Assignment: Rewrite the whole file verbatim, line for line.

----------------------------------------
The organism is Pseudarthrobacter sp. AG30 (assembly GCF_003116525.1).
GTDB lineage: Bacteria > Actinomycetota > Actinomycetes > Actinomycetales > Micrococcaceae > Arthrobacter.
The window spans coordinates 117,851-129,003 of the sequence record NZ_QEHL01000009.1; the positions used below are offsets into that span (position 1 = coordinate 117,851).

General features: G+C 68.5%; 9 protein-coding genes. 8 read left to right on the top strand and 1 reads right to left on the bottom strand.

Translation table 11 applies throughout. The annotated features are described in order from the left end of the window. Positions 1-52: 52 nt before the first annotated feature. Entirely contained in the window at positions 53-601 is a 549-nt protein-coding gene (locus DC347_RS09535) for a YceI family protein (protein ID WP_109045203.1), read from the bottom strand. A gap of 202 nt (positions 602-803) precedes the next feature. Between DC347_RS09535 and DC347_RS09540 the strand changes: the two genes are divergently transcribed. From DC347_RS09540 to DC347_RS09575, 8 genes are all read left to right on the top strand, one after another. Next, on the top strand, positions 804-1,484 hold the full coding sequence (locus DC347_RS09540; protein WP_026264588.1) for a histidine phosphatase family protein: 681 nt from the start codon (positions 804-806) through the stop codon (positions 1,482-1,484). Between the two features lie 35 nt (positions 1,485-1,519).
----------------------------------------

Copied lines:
The organism is Pseudarthrobacter sp. AG30 (assembly GCF_003116525.1).
GTDB lineage: Bacteria > Actinomycetota > Actinomycetes > Actinomycetales > Micrococcaceae > Arthrobacter.
The window spans coordinates 117,851-129,003 of the sequence record NZ_QEHL01000009.1; the positions used below are offsets into that span (position 1 = coordinate 117,851).

General features: G+C 68.5%; 9 protein-coding genes. 8 read left to right on the top strand and 1 reads right to left on the bottom strand.

Translation table 11 applies throughout. The annotated features are described in order from the left end of the window. Positions 1-52: 52 nt before the first annotated feature. Entirely contained in the window at positions 53-601 is a 549-nt protein-coding gene (locus DC347_RS09535) for a YceI family protein (protein ID WP_109045203.1), read from the bottom strand. A gap of 202 nt (positions 602-803) precedes the next feature. Between DC347_RS09535 and DC347_RS09540 the strand changes: the two genes are divergently transcribed. From DC347_RS09540 to DC347_RS09575, 8 genes are all read left to right on the top strand, one after another. Next, on the top strand, positions 804-1,484 hold the full coding sequence (locus DC347_RS09540; protein WP_026264588.1) for a histidine phosphatase family protein: 681 nt from the start codon (positions 804-806) through the stop codon (positions 1,482-1,484). Between the two features lie 35 nt (positions 1,485-1,519).